"It just feels right," Daley said at a news conference billed as a major cabinet announcement. "I've always believed that every person, especially public officials, must understand when it's time to move on. For me that time is now."
He called the announcement "a personal decision, no more, no less" and said he and his family now begin "new phase of our lives."
The announcement not to run in the February election was made with little warning, but was not a surprise to everyone.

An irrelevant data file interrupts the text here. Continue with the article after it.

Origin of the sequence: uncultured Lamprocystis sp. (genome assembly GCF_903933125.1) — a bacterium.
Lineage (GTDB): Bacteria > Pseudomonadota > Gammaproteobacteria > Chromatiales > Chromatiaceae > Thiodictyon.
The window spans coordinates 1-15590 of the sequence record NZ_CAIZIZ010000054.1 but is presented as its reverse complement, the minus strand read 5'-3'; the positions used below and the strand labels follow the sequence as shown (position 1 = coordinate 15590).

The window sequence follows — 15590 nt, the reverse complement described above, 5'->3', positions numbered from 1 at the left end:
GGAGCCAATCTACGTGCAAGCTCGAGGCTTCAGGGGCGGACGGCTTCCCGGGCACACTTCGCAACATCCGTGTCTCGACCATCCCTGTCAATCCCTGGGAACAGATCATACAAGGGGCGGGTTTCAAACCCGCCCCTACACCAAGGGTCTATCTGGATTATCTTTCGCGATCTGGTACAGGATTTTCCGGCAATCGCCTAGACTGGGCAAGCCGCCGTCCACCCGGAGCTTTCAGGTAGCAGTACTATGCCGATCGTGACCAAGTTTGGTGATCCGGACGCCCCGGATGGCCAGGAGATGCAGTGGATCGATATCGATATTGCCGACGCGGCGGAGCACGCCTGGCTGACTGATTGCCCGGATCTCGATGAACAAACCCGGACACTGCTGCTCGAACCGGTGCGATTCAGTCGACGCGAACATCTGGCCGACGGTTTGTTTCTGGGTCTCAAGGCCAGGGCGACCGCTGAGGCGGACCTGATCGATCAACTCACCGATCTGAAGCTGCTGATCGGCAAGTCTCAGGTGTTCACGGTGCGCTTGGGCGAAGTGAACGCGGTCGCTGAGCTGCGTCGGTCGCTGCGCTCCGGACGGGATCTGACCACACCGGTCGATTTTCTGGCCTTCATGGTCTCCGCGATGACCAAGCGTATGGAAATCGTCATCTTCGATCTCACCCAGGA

Daley has refused to say whether he would run again, fueling speculation that he might not, and his wife, Maggie, has been battling cancer.
"It's a surprise because there's been a Daley in the political system for so long," said Alan Gitelson, a Loyola University of Chicago political science professor. "There's always been this presence. It's been really part and parcel part of the identity of the city to have a Daley in the mayor's office."
Daley was first elected mayor in 1989, following in the footsteps of his father, who died of a heart attack while still mayor in 1976 at age 74.
--- Associated Press Writer Sophia Tareen contributed to this report.